o Cars (list each one by make & model number if there’s more than one)
o Furs
o Artwork
o Antiques
o Family Heirlooms
o Jewelry
 List of who you want to have these items when you pass on. Make sure to attach a copy of the list to your will & make sure to give the executor of your will a copy as well.
 *Note: Be specific & describe the item if there’s more than one!

Insurance Information:
• Name, address, phone number & email address of broker
• Declarations Page
• Premium Amount & Due date
• Elimination period
• Policy number & Group number
• Policy period

Employment:
• Name, address & telephone number of employer and/or immediate supervisor
• Copy of Employment Contract
• Copy of any Stock Certificates
• Copy of any Retirement Plans, Pension Plans, 401K Plans, etc.
Once again, this is not a comprehensive list but it’s a great start.

If you need help with an organizing project of any kind, give us a call. We’d love to help!

Creating an Emergency File

When you see news images of people who lost everything after a natural disaster, doesn’t it make you think about how they are going to put their lives back together? http://www.dreamstime.com/royalty-free-stock-image-earthquake-image11182826

You never know when your home will be struck by a flood or an earthquake or when a personal crisis will arise. I hate to be so morbid but this is important stuff to think about and it is important to be ready for such an event.

As we live longer and collect more things-more documents, more data-there are that many more things to be managed when a crisis arises. I was stunned to read that state governments in the U.S. have taken possession of up to $400 billion in assets that relatives never claimed. Not knowing what bank accounts, other financial holdings, or insurance policies a family member has that you may be entitled to can cost you a lot of money in lost assets, professional fees and taxes. Why not collect everything you may be entitled to?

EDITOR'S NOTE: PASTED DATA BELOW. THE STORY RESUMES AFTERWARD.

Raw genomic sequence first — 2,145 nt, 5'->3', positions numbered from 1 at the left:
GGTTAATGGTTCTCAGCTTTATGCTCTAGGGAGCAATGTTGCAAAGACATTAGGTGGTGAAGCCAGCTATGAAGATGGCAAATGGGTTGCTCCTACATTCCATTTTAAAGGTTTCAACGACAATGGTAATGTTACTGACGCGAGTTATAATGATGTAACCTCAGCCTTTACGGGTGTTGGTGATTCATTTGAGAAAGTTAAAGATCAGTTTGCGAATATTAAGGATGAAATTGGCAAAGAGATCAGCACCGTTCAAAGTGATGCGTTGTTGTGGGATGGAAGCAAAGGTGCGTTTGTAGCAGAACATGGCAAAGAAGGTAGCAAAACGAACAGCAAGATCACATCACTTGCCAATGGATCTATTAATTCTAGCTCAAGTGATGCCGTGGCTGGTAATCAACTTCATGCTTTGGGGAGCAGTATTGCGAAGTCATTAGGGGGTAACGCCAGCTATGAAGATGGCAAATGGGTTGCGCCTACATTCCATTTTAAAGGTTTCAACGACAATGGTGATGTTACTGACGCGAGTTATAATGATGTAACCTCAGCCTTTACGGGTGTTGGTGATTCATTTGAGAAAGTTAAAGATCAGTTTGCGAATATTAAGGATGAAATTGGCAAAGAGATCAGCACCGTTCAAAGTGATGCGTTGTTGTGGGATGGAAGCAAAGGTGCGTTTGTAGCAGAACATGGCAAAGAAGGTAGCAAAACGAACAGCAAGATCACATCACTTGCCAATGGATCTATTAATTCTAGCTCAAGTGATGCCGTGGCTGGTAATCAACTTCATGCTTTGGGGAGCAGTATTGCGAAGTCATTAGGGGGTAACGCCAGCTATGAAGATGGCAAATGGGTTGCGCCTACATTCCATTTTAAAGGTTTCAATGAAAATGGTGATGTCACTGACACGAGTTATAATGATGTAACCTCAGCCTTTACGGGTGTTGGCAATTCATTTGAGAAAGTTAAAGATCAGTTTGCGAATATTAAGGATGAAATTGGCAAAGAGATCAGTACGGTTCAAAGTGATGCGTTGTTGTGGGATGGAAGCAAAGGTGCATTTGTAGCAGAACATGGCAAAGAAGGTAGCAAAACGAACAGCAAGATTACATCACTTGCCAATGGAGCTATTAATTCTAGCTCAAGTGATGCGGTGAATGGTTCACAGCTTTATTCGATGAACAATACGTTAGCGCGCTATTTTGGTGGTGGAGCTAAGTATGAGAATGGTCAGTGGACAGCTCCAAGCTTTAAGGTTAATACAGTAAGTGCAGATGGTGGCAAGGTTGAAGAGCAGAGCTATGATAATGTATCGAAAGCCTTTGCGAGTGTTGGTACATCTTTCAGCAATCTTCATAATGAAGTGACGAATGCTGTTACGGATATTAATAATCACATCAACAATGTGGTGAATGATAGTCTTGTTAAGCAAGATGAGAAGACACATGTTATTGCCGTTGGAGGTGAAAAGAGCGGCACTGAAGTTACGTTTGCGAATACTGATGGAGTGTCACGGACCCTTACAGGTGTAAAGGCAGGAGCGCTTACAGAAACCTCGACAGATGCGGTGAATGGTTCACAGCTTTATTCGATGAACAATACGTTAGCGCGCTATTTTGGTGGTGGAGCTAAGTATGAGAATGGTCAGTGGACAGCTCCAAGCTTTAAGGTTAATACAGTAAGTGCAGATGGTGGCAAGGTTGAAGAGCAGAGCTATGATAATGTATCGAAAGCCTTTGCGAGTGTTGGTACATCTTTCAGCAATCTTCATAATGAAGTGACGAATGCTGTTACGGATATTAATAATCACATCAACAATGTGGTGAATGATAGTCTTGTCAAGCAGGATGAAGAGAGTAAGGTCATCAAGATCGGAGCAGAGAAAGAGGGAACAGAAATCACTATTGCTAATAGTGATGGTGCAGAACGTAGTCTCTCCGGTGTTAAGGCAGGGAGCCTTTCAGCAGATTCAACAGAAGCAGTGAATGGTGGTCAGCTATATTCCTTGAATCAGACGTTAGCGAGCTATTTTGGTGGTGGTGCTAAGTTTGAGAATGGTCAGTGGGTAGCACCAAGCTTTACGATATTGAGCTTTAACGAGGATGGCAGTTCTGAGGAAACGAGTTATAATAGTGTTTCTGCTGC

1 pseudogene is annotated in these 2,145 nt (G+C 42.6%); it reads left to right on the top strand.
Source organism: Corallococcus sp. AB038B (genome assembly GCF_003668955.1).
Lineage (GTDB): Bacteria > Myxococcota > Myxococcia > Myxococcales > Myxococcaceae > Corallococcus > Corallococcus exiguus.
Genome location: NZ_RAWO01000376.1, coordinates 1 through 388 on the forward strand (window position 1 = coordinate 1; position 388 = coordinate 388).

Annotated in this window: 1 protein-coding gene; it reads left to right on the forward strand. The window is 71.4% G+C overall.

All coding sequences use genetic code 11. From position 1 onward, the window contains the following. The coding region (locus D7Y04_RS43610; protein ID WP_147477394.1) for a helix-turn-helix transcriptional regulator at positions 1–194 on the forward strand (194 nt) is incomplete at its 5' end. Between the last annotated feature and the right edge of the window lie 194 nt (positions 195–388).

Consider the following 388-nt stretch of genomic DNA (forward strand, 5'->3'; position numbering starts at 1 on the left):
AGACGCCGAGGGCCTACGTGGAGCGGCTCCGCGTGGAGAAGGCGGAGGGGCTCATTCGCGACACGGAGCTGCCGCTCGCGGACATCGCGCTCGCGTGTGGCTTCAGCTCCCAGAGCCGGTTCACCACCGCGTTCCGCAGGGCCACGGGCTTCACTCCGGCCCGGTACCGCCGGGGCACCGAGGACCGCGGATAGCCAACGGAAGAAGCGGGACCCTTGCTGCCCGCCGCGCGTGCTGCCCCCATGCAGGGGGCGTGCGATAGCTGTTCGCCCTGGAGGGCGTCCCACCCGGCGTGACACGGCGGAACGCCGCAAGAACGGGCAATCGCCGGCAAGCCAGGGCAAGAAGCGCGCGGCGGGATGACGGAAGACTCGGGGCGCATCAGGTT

Your best course of action is to be proactive. Should you fall victim to a natural disaster, become incapacitated or g-d forbid die, you will have done your loved ones an invaluable service if you’ve provided them with all the information and documents they might need in the case of any emergency.

If there were an emergency, you wouldn’t want the people in your life to be even more stressed trying to figure out where things are and who to call. Imagine what it would be like if you had to find all of the account numbers, passwords, and important documents for a loved one without any clues? How long would that take you? How stressful would that be? What if you couldn’t figure it out? What if time was of the essence?

Although the hope is that none of your family and friends will have to look at this information for a very long time, you should, at the very least, start getting this information and documentation together. Should an illness, injury, or other emergency occur, friends and/or family members can help carry out your responsibilities while you recover.

Take a few minutes each day or a couple of days each week to pull the information and documentation together until you’re done. When you are finished, make a copy and give it to someone else, such as your lawyer, children, or parents.

If both you and your spouse or significant other were to have an accident, someone else needs to know what steps to take. To make the information as useful and comprehensive as possible, pretend at the time you’re compiling it that you’re doing so for a complete stranger. As I mentioned, in a time of crisis or grief, your loved ones may not be thinking clearly or may forget things that would otherwise be obvious.

The following is a list of the documents and information that your loved ones might need to take care of you in the event of a natural disaster, or should you become incapacitated or die.